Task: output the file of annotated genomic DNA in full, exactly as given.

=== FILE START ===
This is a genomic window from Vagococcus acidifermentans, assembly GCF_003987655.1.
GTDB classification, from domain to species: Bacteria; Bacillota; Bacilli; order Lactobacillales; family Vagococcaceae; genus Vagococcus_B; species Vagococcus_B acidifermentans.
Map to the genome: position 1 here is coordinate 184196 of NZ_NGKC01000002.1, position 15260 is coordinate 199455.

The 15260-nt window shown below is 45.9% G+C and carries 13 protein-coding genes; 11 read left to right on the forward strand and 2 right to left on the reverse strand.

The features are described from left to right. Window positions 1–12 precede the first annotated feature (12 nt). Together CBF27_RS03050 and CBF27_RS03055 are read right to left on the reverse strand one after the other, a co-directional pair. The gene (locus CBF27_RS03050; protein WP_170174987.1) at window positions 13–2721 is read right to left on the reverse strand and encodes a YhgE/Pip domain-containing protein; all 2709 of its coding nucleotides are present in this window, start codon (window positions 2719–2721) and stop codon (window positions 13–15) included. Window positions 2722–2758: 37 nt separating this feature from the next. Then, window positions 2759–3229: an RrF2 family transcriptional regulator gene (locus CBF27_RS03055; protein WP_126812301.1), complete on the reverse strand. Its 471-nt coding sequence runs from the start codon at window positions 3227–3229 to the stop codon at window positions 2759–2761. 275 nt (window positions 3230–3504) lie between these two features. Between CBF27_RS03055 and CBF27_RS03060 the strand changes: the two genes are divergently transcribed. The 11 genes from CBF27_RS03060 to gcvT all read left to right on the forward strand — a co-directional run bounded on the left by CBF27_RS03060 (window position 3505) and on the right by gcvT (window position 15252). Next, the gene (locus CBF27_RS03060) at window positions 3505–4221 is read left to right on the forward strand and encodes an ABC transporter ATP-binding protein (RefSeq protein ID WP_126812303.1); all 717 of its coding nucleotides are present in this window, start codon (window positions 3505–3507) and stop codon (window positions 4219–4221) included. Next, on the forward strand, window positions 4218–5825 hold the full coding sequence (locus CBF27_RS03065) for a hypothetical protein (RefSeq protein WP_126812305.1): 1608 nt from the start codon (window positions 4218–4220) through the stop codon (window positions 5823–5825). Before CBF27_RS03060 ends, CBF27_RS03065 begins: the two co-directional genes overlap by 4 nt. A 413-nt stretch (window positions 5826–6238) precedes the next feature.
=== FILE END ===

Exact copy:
This is a genomic window from Vagococcus acidifermentans, assembly GCF_003987655.1.
GTDB classification, from domain to species: Bacteria; Bacillota; Bacilli; order Lactobacillales; family Vagococcaceae; genus Vagococcus_B; species Vagococcus_B acidifermentans.
Map to the genome: position 1 here is coordinate 184196 of NZ_NGKC01000002.1, position 15260 is coordinate 199455.

The 15260-nt window shown below is 45.9% G+C and carries 13 protein-coding genes; 11 read left to right on the forward strand and 2 right to left on the reverse strand.

The features are described from left to right. Window positions 1–12 precede the first annotated feature (12 nt). Together CBF27_RS03050 and CBF27_RS03055 are read right to left on the reverse strand one after the other, a co-directional pair. The gene (locus CBF27_RS03050; protein WP_170174987.1) at window positions 13–2721 is read right to left on the reverse strand and encodes a YhgE/Pip domain-containing protein; all 2709 of its coding nucleotides are present in this window, start codon (window positions 2719–2721) and stop codon (window positions 13–15) included. Window positions 2722–2758: 37 nt separating this feature from the next. Then, window positions 2759–3229: an RrF2 family transcriptional regulator gene (locus CBF27_RS03055; protein WP_126812301.1), complete on the reverse strand. Its 471-nt coding sequence runs from the start codon at window positions 3227–3229 to the stop codon at window positions 2759–2761. 275 nt (window positions 3230–3504) lie between these two features. Between CBF27_RS03055 and CBF27_RS03060 the strand changes: the two genes are divergently transcribed. The 11 genes from CBF27_RS03060 to gcvT all read left to right on the forward strand — a co-directional run bounded on the left by CBF27_RS03060 (window position 3505) and on the right by gcvT (window position 15252). Next, the gene (locus CBF27_RS03060) at window positions 3505–4221 is read left to right on the forward strand and encodes an ABC transporter ATP-binding protein (RefSeq protein ID WP_126812303.1); all 717 of its coding nucleotides are present in this window, start codon (window positions 3505–3507) and stop codon (window positions 4219–4221) included. Next, on the forward strand, window positions 4218–5825 hold the full coding sequence (locus CBF27_RS03065) for a hypothetical protein (RefSeq protein WP_126812305.1): 1608 nt from the start codon (window positions 4218–4220) through the stop codon (window positions 5823–5825). Before CBF27_RS03060 ends, CBF27_RS03065 begins: the two co-directional genes overlap by 4 nt. A 413-nt stretch (window positions 5826–6238) precedes the next feature.